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					Over the Edge:
Creating Unique Photo Edges using Photoshop
Elements
Why settle for the plain rectangular edges that you usually get on your photos? With
Elements, you can get creative.

We'll get you started here, by showing you the basic how-to, and three examples of cool
photo edges.

As you work through this tutorial, you'll learn or practice the following:

      Making an Elemask
      Using the Crop Tool
      Working with layers
      Using filters and filter options


Let's get going!

This tutorial is written with beginners in mind. It will work just fine with Elements in any
version later than 1. I don't know about v. 1. I wrote it using Photoshop CS and Elements
3, so the screenshots are from those programs. If you're using something else, your screen
will look a bit different from mine, but you'll get the same results.

If you're looking for a framed appearance for your photo, I have written two tutorials on
making frames in Photoshop. You will be able to do these in Elements, too!

You can find them here:




           Building a Bulletin Board: Making the Frame




           Framing a Picture with a Mitred Frame

You can also make different edges with the Cookie Cutter tool in Elements. Here's a
tutorial for that:



       More Edges in Elements


1. Crop the photo
Begin by cropping your photo to center the most relevant part of the picture. Don’t crop
away all that you eventually want cropped, though.

Choose the Crop Tool        and hit the Clear button in the Options bar at the top. Drag the
tool across your photo till your subject is centered. It's preferable to have MORE in the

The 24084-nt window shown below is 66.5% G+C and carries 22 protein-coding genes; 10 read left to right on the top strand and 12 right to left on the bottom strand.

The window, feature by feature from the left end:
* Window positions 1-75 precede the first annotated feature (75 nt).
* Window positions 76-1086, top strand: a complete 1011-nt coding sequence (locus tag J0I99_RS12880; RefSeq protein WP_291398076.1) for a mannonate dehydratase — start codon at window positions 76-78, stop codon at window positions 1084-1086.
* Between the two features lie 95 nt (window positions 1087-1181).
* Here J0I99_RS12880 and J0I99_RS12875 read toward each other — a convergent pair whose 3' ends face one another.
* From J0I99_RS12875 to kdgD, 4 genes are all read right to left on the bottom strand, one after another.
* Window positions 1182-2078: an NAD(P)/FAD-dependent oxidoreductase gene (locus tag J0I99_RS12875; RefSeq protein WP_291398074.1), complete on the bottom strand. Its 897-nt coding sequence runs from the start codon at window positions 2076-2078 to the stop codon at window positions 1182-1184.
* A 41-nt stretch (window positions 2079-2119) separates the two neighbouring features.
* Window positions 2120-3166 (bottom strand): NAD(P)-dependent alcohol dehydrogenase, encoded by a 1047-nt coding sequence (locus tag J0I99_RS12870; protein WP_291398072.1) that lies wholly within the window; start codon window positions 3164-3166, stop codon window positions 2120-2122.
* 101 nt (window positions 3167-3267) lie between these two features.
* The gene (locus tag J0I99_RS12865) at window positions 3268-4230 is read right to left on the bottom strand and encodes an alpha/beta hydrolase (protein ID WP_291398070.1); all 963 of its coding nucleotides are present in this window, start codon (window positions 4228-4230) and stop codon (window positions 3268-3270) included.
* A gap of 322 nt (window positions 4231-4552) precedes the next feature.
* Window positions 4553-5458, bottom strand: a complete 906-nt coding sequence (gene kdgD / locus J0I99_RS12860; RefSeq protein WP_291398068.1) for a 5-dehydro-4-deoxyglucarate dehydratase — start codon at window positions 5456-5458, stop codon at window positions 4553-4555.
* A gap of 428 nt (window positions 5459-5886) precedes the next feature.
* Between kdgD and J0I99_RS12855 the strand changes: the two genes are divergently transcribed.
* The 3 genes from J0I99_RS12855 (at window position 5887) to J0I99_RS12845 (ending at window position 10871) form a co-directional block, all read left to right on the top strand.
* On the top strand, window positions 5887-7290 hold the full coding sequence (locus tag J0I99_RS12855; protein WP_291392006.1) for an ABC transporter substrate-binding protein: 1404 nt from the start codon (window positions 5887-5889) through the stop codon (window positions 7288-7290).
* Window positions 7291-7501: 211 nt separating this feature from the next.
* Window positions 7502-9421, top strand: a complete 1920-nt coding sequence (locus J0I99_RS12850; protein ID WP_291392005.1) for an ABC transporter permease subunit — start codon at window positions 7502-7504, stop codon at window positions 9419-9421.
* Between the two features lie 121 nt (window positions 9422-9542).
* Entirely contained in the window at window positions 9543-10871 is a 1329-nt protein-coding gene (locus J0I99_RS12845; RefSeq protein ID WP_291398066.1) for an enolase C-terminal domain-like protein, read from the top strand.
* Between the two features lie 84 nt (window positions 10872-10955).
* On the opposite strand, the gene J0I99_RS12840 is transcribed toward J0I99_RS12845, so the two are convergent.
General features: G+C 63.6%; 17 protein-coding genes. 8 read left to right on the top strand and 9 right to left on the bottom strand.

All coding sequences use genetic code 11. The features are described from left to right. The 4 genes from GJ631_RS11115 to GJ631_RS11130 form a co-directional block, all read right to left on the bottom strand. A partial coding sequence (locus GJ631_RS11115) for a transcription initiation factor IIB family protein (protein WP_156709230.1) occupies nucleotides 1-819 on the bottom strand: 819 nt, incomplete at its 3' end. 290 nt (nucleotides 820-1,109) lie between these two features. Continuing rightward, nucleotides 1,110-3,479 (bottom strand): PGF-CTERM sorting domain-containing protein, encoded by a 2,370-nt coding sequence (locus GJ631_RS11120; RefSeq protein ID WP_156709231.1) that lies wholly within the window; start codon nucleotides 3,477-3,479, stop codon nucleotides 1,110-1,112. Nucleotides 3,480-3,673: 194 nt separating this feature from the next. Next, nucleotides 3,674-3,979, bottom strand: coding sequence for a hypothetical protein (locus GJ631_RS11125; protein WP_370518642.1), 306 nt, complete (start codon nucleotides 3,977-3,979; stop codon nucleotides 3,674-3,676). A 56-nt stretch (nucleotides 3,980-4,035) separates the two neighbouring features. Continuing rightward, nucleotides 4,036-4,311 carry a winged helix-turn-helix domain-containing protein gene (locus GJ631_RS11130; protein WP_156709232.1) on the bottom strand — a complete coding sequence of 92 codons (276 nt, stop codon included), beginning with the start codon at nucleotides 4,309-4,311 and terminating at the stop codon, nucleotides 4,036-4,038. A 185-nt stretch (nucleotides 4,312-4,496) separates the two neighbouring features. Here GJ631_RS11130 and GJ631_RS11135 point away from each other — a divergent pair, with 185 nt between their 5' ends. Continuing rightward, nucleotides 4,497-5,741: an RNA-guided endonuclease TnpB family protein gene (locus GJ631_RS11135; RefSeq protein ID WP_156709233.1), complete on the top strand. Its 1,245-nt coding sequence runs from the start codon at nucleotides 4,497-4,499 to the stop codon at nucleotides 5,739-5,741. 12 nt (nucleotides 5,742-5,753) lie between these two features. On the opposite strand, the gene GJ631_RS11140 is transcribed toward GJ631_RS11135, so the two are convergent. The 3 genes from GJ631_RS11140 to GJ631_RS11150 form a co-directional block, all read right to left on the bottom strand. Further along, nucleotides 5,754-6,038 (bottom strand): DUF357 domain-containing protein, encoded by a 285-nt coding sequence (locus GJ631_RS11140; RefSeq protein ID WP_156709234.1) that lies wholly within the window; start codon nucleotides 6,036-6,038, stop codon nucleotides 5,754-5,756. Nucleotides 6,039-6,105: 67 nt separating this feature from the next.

picture than you will ultimately keep, to give your edge some breathing room.




2. Set up your layers
a) Double-click your photo layer in the Layers palette to make it a regular (not
background) layer.

b) Click the Create a New Layer icon on the Layers Palette. (or use Layer > New). Drag
it beneath your Photo layer in the Layers palette.

c) Click this new layer to make it active. Choose white for your foreground color and use
Alt-Backspace to fill this layer with white.

What you have now is two layers: Your photo layer and a layer of white.
3. Make the selection
Click the photo layer in the Layers palette. Now make a selection around the part of the
photo upon which you want to focus. The wider the margin you can get, the better.

Note: Turn off the Feather option in the Options bar before you make your selection.




4. Convert this selection to an Elemask
Click the icon for Create a New Adjustment Layer. It's a black and white circle, and
depending upon your Elements version, it's either on the top (v.3) or bottom (v.2) of the
Layers palette.

Choose Levels and click OK without changing anything.
Your image will not change, but the selection will go away.

Your Layers palette will look like mine to the right, with your selected part showing up in
white on a black background on the white square next to your Levels icon. That square is
going to be your Elemask.




                                    Hold your cursor between your Photo layer and your
Elemask layer and then press the Alt key. You'll see a little grouping icon like mine to the
right. Click!

Your Photo layer is now grouped to the Elemask layer...
                                                      ...and your image will look like this... well, it would




if you were using my photo!                                                                   c) Be sure that
your Elemask is active by clicking on it.




Click the Elemask, because that’s what we’re going to work on.


d) Choose and apply a filter to the mask.
      For this edge, I used Filter > Pixellate > Crystallize, with a cell size of 43. (Your
       mileage may vary, depending upon the size of your picture.)